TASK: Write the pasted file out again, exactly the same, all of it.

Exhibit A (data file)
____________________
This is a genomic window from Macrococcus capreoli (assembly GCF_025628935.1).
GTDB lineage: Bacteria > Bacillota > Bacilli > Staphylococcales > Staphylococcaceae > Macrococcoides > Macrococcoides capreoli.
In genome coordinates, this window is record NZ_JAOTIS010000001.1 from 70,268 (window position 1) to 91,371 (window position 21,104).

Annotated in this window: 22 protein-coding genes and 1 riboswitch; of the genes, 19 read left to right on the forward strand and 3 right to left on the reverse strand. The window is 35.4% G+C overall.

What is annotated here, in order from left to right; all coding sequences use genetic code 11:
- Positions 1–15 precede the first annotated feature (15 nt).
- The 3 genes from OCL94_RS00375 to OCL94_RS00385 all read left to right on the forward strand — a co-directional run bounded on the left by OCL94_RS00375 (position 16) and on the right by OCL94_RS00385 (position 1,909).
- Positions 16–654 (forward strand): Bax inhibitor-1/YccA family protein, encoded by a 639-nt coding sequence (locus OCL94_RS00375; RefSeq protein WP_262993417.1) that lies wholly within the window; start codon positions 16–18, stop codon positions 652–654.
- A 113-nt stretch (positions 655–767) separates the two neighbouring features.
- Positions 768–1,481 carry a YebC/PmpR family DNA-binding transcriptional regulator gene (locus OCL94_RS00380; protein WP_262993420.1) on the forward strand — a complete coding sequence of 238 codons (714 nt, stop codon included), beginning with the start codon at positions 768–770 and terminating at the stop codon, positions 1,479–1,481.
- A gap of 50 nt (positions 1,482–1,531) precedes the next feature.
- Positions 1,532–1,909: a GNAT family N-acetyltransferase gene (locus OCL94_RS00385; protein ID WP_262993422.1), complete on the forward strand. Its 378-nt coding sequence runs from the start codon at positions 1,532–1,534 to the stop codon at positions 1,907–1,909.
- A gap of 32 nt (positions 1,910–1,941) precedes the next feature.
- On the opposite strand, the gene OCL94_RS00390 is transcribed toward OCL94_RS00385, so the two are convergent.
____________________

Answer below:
This is a genomic window from Macrococcus capreoli (assembly GCF_025628935.1).
GTDB lineage: Bacteria > Bacillota > Bacilli > Staphylococcales > Staphylococcaceae > Macrococcoides > Macrococcoides capreoli.
In genome coordinates, this window is record NZ_JAOTIS010000001.1 from 70,268 (window position 1) to 91,371 (window position 21,104).

Annotated in this window: 22 protein-coding genes and 1 riboswitch; of the genes, 19 read left to right on the forward strand and 3 right to left on the reverse strand. The window is 35.4% G+C overall.

What is annotated here, in order from left to right; all coding sequences use genetic code 11:
- Positions 1–15 precede the first annotated feature (15 nt).
- The 3 genes from OCL94_RS00375 to OCL94_RS00385 all read left to right on the forward strand — a co-directional run bounded on the left by OCL94_RS00375 (position 16) and on the right by OCL94_RS00385 (position 1,909).
- Positions 16–654 (forward strand): Bax inhibitor-1/YccA family protein, encoded by a 639-nt coding sequence (locus OCL94_RS00375; RefSeq protein WP_262993417.1) that lies wholly within the window; start codon positions 16–18, stop codon positions 652–654.
- A 113-nt stretch (positions 655–767) separates the two neighbouring features.
- Positions 768–1,481 carry a YebC/PmpR family DNA-binding transcriptional regulator gene (locus OCL94_RS00380; protein WP_262993420.1) on the forward strand — a complete coding sequence of 238 codons (714 nt, stop codon included), beginning with the start codon at positions 768–770 and terminating at the stop codon, positions 1,479–1,481.
- A gap of 50 nt (positions 1,482–1,531) precedes the next feature.
- Positions 1,532–1,909: a GNAT family N-acetyltransferase gene (locus OCL94_RS00385; protein ID WP_262993422.1), complete on the forward strand. Its 378-nt coding sequence runs from the start codon at positions 1,532–1,534 to the stop codon at positions 1,907–1,909.
- A gap of 32 nt (positions 1,910–1,941) precedes the next feature.
- On the opposite strand, the gene OCL94_RS00390 is transcribed toward OCL94_RS00385, so the two are convergent.